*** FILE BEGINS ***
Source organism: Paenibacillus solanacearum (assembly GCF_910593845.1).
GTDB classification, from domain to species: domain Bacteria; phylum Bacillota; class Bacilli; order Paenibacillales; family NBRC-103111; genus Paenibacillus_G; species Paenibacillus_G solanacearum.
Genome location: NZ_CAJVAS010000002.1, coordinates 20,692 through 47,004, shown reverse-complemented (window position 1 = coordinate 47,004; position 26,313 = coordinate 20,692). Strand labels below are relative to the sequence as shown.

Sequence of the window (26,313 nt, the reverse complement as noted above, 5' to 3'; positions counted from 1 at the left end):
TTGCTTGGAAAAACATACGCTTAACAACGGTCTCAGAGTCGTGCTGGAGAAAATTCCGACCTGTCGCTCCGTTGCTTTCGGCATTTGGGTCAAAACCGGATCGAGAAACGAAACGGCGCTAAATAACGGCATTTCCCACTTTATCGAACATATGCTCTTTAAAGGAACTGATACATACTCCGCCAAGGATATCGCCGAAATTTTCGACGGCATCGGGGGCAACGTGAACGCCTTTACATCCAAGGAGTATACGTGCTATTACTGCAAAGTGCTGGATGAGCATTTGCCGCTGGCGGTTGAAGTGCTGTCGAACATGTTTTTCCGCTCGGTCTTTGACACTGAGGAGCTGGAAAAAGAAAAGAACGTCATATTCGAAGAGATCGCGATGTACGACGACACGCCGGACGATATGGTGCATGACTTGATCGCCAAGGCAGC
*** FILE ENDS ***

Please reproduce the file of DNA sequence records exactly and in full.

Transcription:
Source organism: Paenibacillus solanacearum (assembly GCF_910593845.1).
GTDB classification, from domain to species: domain Bacteria; phylum Bacillota; class Bacilli; order Paenibacillales; family NBRC-103111; genus Paenibacillus_G; species Paenibacillus_G solanacearum.
Genome location: NZ_CAJVAS010000002.1, coordinates 20,692 through 47,004, shown reverse-complemented (window position 1 = coordinate 47,004; position 26,313 = coordinate 20,692). Strand labels below are relative to the sequence as shown.

Sequence of the window (26,313 nt, the reverse complement as noted above, 5' to 3'; positions counted from 1 at the left end):
TTGCTTGGAAAAACATACGCTTAACAACGGTCTCAGAGTCGTGCTGGAGAAAATTCCGACCTGTCGCTCCGTTGCTTTCGGCATTTGGGTCAAAACCGGATCGAGAAACGAAACGGCGCTAAATAACGGCATTTCCCACTTTATCGAACATATGCTCTTTAAAGGAACTGATACATACTCCGCCAAGGATATCGCCGAAATTTTCGACGGCATCGGGGGCAACGTGAACGCCTTTACATCCAAGGAGTATACGTGCTATTACTGCAAAGTGCTGGATGAGCATTTGCCGCTGGCGGTTGAAGTGCTGTCGAACATGTTTTTCCGCTCGGTCTTTGACACTGAGGAGCTGGAAAAAGAAAAGAACGTCATATTCGAAGAGATCGCGATGTACGACGACACGCCGGACGATATGGTGCATGACTTGATCGCCAAGGCAGC